One atom "qubit” provides information to "pin down”
photon number parity,How to get efficiently more
information on photon number?
(a proposal )
S.Haroche, M.Brune and J.M.Raimond, ].Phys.H France, 2,
659 (1992)
Adjust next € to the value x/2 (e.g. by doubling the
detuning 8)
Pi ide atom has determined photon number is even
Prlg
2, 6, 10...photons
, 8, 12...photons
Set interferometer again at fringe extremum and send
a second atom through setup: its detection ine or g
will "pin down” photon number modulo 4: decide
among the set of values {2, ©, 10...} or {0, 4, 8, 12...}
If first atom has determined photon number is odd,
a similar procedure will determine, with a second
atom, whether photon number belongs to sets
{15,9,...}: 00 (3,711
Caution: no cavity relaxation during whole procedure!Dual frequency shift effects on
atom and cavity field
The dressed atomcavity system energy shifts
correspond to “dual” effects:
an nphoton field shifts atom in level e or g shifts
energy of atom in level<—» the frequency of cavity
eorg mode
How does an atom in level g affect the time evolution
of a coherent field in C?
[a>[g>=2y Cc g, n> ——>
Ly exp (i 2n w40yC,, /&, > =  a exp(i 2? t/46)>  >
G ee oe
Va (interaction picture)
The field is frequency shifted by Aw = {22 /45 and
after an interaction time t, its phase receives a kick
Ao = 222 t/46
phase space 3
representation a = 22 t/46
—@— «Entanglement involving mesoscopic
field states with different phases
(up to 10 photons in cavity)
field phasespace
re me
—
Microwave
source
(s)
field amplitudeA complementarity experiment
The mere fact that
the field contains
information about the
atom’s “path”
destroys the
fe interference fringes!
t R tim
Ramsey fringes recorded for
decreasing mismatches 5 between
atomic transition and cavity mode:
aa As 6 decreases, the
i ar é aa, field components
a eo ae S 4
& re j __ separate,
i Br eho j yielding more and
ate da more information
i =  about the path
os
& oi 4 followed by atom:
the fringe contrast
diminishes
accordingly.A “dual” experiment: field's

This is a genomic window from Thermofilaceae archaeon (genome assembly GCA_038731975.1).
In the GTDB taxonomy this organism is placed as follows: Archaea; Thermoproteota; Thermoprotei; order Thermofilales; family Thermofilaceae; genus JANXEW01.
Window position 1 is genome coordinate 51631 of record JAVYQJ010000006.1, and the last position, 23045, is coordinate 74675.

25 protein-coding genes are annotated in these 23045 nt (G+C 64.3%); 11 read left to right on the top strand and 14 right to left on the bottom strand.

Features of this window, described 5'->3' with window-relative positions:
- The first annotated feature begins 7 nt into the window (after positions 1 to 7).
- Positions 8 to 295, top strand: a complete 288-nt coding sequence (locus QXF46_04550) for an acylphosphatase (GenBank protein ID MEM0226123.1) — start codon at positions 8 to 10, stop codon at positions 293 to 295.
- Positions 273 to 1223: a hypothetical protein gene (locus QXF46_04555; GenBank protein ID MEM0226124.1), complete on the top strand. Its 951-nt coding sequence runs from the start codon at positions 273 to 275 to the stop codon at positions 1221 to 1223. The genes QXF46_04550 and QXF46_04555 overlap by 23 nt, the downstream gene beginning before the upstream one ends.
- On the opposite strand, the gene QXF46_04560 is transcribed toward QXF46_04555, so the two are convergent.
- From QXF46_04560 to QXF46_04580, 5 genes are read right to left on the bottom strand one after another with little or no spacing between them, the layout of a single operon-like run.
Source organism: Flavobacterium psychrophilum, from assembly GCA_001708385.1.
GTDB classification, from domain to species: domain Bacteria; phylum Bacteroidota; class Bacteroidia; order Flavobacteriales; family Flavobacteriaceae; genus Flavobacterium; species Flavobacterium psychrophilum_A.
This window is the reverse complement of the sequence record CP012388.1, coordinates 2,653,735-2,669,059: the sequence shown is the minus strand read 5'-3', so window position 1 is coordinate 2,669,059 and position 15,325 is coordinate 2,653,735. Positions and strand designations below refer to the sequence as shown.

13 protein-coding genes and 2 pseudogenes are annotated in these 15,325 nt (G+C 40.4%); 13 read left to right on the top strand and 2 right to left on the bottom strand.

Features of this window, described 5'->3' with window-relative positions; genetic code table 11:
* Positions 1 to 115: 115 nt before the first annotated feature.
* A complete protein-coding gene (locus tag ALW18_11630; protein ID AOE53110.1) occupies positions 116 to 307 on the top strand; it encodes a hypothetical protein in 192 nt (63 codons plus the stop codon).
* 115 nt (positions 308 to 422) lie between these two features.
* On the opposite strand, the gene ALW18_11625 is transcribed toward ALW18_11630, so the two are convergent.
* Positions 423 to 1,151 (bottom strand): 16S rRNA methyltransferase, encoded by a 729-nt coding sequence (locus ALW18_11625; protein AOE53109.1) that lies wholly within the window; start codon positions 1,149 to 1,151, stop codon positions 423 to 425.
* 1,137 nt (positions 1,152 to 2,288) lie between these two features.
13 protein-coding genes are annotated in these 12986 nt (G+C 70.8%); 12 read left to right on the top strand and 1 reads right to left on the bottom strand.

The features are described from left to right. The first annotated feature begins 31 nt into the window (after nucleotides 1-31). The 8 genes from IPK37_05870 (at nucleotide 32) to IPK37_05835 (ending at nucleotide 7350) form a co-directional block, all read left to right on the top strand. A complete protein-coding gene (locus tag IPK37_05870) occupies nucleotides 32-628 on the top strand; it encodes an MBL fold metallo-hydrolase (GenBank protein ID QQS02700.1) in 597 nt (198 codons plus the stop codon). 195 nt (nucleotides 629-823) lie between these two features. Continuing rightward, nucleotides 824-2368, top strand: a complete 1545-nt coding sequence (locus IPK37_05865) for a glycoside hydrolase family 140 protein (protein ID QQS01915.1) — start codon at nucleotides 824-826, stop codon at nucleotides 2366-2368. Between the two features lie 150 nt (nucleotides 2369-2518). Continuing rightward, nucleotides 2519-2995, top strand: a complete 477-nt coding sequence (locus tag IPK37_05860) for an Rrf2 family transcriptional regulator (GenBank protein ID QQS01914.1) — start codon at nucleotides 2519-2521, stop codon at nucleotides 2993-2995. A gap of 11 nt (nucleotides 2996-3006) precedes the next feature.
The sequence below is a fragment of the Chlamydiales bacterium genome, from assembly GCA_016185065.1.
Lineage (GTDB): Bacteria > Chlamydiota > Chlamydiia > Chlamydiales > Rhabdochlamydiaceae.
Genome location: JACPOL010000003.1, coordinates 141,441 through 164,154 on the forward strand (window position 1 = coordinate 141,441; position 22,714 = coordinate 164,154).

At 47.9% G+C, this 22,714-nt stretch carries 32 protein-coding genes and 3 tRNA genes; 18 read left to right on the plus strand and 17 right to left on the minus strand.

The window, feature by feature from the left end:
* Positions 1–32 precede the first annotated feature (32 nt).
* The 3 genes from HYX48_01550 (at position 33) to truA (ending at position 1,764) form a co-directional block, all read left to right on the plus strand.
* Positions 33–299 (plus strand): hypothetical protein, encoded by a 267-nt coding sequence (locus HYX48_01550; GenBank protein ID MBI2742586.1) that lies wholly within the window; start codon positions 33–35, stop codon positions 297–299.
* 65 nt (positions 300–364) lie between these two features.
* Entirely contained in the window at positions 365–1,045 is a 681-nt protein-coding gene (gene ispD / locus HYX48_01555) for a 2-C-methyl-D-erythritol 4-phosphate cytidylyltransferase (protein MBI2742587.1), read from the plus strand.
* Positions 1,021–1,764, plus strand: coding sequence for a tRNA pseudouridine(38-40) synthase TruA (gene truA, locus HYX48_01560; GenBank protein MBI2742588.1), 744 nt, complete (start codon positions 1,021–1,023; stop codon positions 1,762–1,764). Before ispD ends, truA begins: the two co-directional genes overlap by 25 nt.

phase measures atom’s energy
and atom's coherence phase
measures field energy!
2
i f
é z
220 oe
Z "
: ;
00 «(02 «404 06 O8 qo 02
(radians) @ (radians)
As the phase difference
between the two cat
components increases, the  
atomic energy is better and
better determined and the
fringe contrast A drops:
A=<« exp(ip)/a exp(id)>Decoherence, entanglement with
environment and Complementarity
B+B
Scattered light
In Young experiment, the scattered photon gets
entangled with the particle. Its possible detection “pins
down” the “path” and destroys quantum coherence
elt ay
The "thermal bath” gets entangled to cat.
Information about its fate very quickly leaks into
environment destroying all quantum interferences.
W.Zurek, Physics Today (Oct 1991)_ How long does the mesoscopic
superposition of states survive?
Again a complementarity issue!
Superpositio
ESS
oe pe
Statistical mixture of states
As soon as one photon escapes in environment it
becomes in principle possible, by detecting it, to
distinguish the two parts of the superposition: the
system looses ability to produce interferences
g'impse at the ‘ Quantum
Classical" boundary
(S.Haroche, Physics Today, July 1998)Probing the quantum coherence after
a delay:
4 twoatom correlation experiment
Sr ei
3 Atom# 1
a ee
Oe cat
probes “cat” Brune et al,
Phys.Rev.lett. 77,
4887, 1996
‘TwoAtom Correlation Signal
Other decoherence studies with trapped ion (Boulder)Noun local mesoscopic entanglement
(a proposal)
A challenging
goal:
entangling tw
mesoscopic
cavity fields
separated by a
macroscopic
distance
Marrying the nonlocality's and
Schrodinger cat's weirdnesses
How to do it with dispersive entanglement?
FR pe
Sy at
/2 pulse x pulse 1/2 pulse
prepares atomic coherence exchatiges atamic analyses coherence
levels
[ee SS Se
Procedure should allow us to prepare and analyse
nonlocal "cat states”
L.Davidovich et al, P.R.L. 71, 2360, 1993
oa ad A simpler procedure
um , > with resonant
eee el processes: single
m2 Quantum x Quantum t
Rabi Pulse Rabi Pulse atom prepares
Atom has equal delocalized photon
probabilities to emit ve
photon in each cavity z D+Hx =>Competing qubits in Quantum Optics
1. Atoms in Cavity
1particle QND detection
Pee anata ete aa
aR
(Paris) . . eee
‘omplementarity experimen
ats andDecohe:
ea ee rer ae
ih ching ec]
Quantum gates
Two and four ton entanglement
Boulder,
Innsbruck
= ; f Innsbruck,
Vienna,
Rome,
Geneva
Other experiments, so far without clearcut entanglement,
in NMR, mesoscopic and semiconductor physicsManipulating atoms and photons in a
cavity amounts to realizing in the lab
some of the” gedankenexperiment” of
the early days of Quantum Mechanics.
Bour AND EINSTEIN (1932)
Bour’s
GEDANKEN
PHOTON
Box
Technologically, we have come a long way...
We can now test directly “in vivo” the deepest concepts
of the theory (complementarity, nonseparability,
decoherence and quantum classical boundary”)
How far will we go in Rydberg atom CQED?
10 atom entanglement?
100 photoncat states?
Improvements should be made by working on pulses
imperfections, cavity decay, residual thermal fields
Poisson statistics of atomic beam (atom multiplets
prepared with a very small probability when number of
atoms increases) should be replaced by production of
single atoms on demand (atompistol),
Entanglement studies by marrying
CQED with cold atoms?Experimental setup
Ulot , < oo {/€1g3 >  [Sr es> }0>
ons
aS {/e10 >  [gp1>} Transient fiela
in cavity
ae tex, ig, O> — {81 8x 1>}
GreenbergerHorneZeilinger
triplet
for realization with twin
photon beams, see J.W.Pan et
al, Nature 403, 515 (2000)
tle, 1p, 83 > —  81 RB €3 >F/0>
iD, iP, 99,9, 9,9,8, %1,9, F,8, 9,0, ©9.°,